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Six Old Kilns Exhibition



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the Six Old Kilns


Masterpieces from the Six Old Kilns of Japan
Okayama Prefectural Bizen Ceramic Museum
Phone: 0869-64-1400
Open 9:30 am to 5:00 pm
Closed Monday & New Year Holidays
Admission: 700 yen for adults

Okayama Bizen Ceramic Museum

The Okayama Prefectural Bizen Ceramic Museum (above) is located right next to Inbe (Imbe) station in Bizen City. It's literally a hop, skip, and jump away from the very local Ako line that services Bizen. For any visitor to Bizen, and there are millions each year, a good place to start looking at pots is at the museum. This is especially true for the first-time visitor as the museum shows the different Bizen styles, such as sangiri and yohen. In addition, a nice panel display shows the various stages of production, from the digging of clay in rice paddies to the unloading of the kiln. Below is a photo showing various wedging ways.


The four-story museum was built in 1979 with only the first two floors acting as the museum, while the upper two floors served as sales space for members of the Bizen Potter's Association (BPA). A few years later, however, a new train station was built near the musuem, and the BPA moved into the station building's second floor. The museum then stretched out to occupy all four floors.

The first floor is devoted to showing the development of Bizen, with examples of wares dating back a thousand years on up to the mid-Edo period. Some fine examples of Momoyama period tea jars (chatsubo) are on display.

Floor One display case

The works of modern potters can also be seen in the display case in the center of the room.

Musuem display case

The second floor usually has a standing exhibit of Ko-Bizen (Old Bizen) but until Nov. 4 a wonderful look at representative masterpieces from the so-called 'Six Old Kilns' is on display. The Japanese term for the six is "rokkouyo" and consists of Bizen, Echizen, Seto, Shigaraki, Tamba, and Tokoname.
Click here for a quick primer on these styles. The term "rokkouyo" is out of date and really reflects the prestige of these still popular wares while excluding other medieval wares such as Iga and Atsumi.

Almost all of the forty-six pieces on display exhibit the "power of the clay" (tsuchi no chikara) with only a few Seto pieces being glazed. Most of the works date from the 14th to 16th centuries and still have the power to move one's spirit. There was a nice mix of large pieces (below) with smaller ones, particularly a small Ki-Seto chaire and the illustrious Bizen tokkuri known as 'Toshiwasure' or Forgetting The Past Year; it was most likely used at a year-end party originally (2nd photo below).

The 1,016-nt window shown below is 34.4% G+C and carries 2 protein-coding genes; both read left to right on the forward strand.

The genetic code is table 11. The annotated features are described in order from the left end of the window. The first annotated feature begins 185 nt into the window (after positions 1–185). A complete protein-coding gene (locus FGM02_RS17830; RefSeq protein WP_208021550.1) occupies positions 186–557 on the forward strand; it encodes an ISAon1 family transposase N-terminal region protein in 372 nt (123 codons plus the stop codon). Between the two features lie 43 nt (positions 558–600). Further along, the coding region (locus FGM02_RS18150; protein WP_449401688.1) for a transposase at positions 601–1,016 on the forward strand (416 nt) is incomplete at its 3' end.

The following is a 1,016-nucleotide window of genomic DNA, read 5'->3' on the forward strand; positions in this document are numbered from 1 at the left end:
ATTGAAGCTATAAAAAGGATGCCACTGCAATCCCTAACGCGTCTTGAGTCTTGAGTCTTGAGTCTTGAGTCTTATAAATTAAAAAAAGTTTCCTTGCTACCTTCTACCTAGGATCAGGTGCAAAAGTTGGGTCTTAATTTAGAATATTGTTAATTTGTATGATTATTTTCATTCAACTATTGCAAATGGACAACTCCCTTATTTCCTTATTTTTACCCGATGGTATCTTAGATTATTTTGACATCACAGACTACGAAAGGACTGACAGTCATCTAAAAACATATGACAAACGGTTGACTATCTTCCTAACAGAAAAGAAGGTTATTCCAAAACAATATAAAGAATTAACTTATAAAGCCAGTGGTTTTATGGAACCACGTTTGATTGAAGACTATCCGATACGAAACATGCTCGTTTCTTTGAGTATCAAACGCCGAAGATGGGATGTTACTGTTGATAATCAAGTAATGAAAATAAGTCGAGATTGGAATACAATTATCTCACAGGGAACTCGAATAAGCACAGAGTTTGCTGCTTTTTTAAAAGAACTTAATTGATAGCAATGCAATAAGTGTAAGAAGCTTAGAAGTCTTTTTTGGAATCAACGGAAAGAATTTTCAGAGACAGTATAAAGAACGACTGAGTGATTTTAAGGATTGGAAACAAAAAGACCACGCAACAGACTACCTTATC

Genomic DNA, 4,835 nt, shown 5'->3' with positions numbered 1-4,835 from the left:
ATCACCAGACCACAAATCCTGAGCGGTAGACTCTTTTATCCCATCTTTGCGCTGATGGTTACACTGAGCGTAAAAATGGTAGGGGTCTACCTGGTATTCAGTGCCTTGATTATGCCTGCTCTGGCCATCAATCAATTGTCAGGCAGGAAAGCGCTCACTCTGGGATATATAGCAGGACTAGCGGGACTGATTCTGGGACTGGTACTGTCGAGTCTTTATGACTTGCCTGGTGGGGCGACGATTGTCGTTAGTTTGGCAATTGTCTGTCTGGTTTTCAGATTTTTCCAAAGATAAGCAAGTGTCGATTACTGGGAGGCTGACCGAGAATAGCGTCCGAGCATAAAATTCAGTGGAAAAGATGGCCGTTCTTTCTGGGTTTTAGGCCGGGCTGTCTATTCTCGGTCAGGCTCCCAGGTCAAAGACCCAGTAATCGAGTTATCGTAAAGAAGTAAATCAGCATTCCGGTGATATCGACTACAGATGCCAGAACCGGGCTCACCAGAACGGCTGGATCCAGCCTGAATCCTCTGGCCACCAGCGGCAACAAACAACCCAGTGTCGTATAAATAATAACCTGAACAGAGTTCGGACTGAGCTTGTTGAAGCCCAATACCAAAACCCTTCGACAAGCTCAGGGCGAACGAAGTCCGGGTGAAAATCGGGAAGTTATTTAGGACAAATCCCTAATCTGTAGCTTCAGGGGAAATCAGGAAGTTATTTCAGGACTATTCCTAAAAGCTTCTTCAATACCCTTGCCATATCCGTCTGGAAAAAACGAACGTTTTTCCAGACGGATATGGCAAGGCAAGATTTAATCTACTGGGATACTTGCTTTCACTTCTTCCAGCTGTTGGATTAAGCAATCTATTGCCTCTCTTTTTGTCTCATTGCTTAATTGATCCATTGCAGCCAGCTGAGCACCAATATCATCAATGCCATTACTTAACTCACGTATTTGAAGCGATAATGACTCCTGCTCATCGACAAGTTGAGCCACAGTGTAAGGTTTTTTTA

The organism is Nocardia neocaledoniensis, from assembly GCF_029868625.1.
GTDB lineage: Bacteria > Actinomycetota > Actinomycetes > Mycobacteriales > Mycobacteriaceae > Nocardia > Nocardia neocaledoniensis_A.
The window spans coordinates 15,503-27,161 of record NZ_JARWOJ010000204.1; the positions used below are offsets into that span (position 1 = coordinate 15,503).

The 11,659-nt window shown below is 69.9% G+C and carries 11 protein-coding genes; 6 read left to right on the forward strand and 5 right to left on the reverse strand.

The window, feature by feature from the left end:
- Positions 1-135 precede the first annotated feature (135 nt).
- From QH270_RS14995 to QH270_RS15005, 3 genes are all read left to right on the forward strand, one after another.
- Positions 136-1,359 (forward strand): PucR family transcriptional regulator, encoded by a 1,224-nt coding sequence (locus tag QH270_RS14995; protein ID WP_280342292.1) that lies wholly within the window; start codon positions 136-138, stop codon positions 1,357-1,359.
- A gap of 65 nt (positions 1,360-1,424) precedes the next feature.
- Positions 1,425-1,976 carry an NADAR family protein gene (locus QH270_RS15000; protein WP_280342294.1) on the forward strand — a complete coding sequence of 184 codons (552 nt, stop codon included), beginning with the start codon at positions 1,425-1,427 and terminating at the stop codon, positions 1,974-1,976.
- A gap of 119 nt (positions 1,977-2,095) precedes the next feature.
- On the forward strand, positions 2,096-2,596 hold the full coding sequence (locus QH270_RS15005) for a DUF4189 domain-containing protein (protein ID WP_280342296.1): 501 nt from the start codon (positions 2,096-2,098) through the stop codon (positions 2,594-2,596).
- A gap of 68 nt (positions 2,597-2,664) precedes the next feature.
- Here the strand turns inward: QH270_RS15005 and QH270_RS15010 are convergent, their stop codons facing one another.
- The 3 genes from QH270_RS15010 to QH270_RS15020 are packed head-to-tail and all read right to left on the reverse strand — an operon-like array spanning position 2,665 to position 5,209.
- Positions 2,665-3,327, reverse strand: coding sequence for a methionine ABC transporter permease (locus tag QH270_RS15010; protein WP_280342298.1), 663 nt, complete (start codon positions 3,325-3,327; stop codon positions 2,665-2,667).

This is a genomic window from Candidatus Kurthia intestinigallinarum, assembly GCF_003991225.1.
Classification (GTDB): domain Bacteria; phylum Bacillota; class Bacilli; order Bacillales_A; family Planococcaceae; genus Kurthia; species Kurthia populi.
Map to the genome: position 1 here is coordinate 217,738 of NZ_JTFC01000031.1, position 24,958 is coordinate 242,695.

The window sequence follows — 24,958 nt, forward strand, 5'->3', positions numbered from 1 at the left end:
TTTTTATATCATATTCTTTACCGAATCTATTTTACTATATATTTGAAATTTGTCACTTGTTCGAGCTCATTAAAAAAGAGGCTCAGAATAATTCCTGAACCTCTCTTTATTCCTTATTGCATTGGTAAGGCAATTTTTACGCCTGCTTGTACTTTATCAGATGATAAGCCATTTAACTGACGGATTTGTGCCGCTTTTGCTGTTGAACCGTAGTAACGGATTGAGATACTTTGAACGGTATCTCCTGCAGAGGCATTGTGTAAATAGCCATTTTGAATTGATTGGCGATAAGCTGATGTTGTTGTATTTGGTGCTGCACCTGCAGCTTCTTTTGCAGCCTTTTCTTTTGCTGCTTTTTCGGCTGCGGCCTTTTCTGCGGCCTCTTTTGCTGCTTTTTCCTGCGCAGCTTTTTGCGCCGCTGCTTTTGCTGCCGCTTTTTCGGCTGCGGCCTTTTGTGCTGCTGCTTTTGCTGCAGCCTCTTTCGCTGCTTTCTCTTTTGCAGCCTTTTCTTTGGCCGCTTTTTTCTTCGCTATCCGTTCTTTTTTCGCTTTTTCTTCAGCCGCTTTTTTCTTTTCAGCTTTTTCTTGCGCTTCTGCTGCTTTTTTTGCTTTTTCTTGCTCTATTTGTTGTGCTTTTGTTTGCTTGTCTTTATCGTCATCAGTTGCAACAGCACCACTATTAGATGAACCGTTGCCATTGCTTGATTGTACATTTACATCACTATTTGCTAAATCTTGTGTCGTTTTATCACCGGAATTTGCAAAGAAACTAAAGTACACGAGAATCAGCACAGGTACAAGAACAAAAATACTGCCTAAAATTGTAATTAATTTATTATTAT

Pieces on Display

Illustrious Bizen tokkuri known as ‘Toshiwasure?or Forgetting The Past Year

The third floor highlights the works of Bizen's three past Living National Treasures -- Kaneshige Toyo (1896-1967), Fujiwara Kei (1899-1983), and Yamamoto Toshu (1906-1994). It also highlights the work of the current LNT Fujiwara Yu (1932 - ).
Please visit our Living National Treasures page to see pieces by these artists. In the adjoining room are smaller showcases filled with the works of lesser known Bizen potters from the past.

Kaneshige Toyo (1896-1967)

Yamamoto Toshu (1906-1994)

Finally on the fourth floor is a sweeping look at pots by members of the Bizen Potter's Association.

4th Floor

It offers a good chance to find a name that interests you or, on the contrary, to cross off a name that bores you. In town at the many shops will be the opportunity to purchase almost any of these member's works.

At anytime of the year the museum is a pleasure to visit but even more so for this special exhibition.

Click below link for PART TWO.
A Walk Around Bizen Town.


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